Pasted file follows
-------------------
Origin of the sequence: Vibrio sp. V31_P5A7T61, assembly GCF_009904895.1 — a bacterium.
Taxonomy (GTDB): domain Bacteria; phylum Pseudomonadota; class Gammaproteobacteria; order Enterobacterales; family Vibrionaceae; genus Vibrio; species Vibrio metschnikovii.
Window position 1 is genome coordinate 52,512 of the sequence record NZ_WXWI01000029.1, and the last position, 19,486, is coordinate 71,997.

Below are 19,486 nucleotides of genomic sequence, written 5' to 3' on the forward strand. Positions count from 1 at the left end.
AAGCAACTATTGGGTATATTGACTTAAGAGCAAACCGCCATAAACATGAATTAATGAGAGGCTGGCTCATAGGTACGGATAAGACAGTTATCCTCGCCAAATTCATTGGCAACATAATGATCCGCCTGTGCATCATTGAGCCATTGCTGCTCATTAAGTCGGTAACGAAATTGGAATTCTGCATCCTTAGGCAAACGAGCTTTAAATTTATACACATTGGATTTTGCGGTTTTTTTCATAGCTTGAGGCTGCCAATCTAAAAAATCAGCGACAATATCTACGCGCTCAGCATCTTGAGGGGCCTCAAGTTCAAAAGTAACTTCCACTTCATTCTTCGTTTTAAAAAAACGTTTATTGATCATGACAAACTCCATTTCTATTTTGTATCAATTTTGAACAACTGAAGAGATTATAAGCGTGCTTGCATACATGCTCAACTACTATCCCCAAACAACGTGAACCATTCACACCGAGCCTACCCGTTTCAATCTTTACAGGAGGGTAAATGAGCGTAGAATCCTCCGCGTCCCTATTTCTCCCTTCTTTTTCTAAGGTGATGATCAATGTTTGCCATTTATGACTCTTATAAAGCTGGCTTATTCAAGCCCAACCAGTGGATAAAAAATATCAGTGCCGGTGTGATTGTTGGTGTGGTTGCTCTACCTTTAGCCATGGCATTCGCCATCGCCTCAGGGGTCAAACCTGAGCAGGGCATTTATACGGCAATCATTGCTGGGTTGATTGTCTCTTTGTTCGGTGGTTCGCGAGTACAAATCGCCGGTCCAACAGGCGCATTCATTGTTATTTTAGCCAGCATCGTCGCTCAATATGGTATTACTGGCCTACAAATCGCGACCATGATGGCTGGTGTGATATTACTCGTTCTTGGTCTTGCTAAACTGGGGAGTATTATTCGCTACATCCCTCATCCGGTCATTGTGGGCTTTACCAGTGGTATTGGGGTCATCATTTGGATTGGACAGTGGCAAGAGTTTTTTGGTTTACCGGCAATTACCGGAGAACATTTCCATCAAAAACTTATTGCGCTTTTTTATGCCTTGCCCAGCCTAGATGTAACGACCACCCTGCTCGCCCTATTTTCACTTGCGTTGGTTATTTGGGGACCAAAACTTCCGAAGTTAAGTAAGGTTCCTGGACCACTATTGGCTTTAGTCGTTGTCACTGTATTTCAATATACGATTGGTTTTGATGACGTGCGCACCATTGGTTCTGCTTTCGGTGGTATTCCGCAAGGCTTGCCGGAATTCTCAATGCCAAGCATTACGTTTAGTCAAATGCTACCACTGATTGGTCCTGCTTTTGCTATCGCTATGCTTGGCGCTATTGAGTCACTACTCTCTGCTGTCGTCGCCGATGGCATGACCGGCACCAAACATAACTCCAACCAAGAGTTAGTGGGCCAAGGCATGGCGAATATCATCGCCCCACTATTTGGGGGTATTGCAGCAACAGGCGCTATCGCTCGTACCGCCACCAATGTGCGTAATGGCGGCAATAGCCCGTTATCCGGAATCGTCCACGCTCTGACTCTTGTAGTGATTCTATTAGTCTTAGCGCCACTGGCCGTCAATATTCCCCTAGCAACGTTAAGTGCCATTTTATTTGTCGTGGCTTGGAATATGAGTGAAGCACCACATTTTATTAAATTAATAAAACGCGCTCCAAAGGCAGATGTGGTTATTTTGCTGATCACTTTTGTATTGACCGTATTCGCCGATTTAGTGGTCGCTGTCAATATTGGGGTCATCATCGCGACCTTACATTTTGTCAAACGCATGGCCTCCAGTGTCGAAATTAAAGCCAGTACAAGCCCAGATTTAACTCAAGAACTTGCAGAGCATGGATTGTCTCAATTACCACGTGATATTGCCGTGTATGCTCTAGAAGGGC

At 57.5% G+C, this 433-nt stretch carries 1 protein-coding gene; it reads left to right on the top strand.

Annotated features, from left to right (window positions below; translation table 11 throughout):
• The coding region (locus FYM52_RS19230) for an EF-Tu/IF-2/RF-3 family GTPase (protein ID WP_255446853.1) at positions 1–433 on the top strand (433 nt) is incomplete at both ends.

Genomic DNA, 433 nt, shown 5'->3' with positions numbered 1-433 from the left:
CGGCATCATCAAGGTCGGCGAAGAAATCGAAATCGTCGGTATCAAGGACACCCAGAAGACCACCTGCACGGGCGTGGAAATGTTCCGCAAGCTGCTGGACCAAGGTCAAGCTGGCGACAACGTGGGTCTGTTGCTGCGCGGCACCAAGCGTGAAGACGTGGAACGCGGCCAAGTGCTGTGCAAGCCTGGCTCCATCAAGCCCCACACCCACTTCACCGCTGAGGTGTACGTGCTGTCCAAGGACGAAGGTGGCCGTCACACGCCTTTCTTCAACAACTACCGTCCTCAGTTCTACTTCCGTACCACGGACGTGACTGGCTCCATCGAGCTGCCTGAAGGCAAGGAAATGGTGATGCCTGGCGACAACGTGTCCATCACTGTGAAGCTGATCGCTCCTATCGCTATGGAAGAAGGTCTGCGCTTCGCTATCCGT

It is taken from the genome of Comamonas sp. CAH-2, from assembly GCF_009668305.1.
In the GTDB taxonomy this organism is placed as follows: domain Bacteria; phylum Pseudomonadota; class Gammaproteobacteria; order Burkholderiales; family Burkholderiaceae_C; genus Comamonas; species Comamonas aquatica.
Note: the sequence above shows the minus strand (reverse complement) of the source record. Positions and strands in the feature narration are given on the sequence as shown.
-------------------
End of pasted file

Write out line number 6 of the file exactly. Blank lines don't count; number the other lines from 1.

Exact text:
At 57.5% G+C, this 433-nt stretch carries 1 protein-coding gene; it reads left to right on the top strand.